Expresso Bongo and a surprising Soho Johnny
Well, I never really thought I would watch a Cliff Richard film and think “That’s kind of quite decent actually”.
Expresso Bongo is the 1959 (almost) film debut by Mr Richard and is the celluloid adaptation of the West End musical.
At points it wanders into not-so-decent more mainstream cheese and even exploitation but and although it’s no Small World of Sammy Lee (see Day #7/365a), nor a World Ten Times Over or even a Beat Girl, it’s actually a rather decent capturing of that just pre-swinging London and Soho period that I have something of a soft spot for.
Although it doesn’t necessarily have Sammy Lee’s inherent grit/edge, if memory serves correctly it does share some kind of sense of Soho hustle and basement showgirl-ness.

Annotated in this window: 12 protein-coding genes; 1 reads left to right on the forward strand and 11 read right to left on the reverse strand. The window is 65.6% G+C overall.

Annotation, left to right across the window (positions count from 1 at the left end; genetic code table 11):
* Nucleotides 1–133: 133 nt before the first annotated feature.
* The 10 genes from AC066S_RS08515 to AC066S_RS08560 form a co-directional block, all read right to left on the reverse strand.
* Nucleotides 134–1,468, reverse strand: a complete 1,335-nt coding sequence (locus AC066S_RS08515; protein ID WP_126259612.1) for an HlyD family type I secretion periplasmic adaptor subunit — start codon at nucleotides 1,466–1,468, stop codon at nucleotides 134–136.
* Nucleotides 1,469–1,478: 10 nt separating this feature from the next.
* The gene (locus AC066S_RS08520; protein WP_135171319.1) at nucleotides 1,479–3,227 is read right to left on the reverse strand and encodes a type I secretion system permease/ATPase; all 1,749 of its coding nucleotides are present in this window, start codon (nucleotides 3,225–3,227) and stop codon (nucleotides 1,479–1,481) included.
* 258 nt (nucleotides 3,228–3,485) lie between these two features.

The book was written by Wolf Mankowitz – who also appears in the film credits as a sandwich board man that announces his own credit… which is a nice touch and along with a few others, such as the pin-up girl stage curtains, makes the film at the very least an interesting curiousity.
The film was directed by Val Guest, whose work has made an appearance around these parts before – see Hell Is A City at Day #21/365a – and who was also responsible for the somewhat classic and Flaming Stars song title lending The Day The Earth Caught Fire (and by the 1970s, like much of the UK film industry he had wandered into British smut comedies such as Au Pair Girls and Confessions Of A Window Cleaner).
Peruse the film here.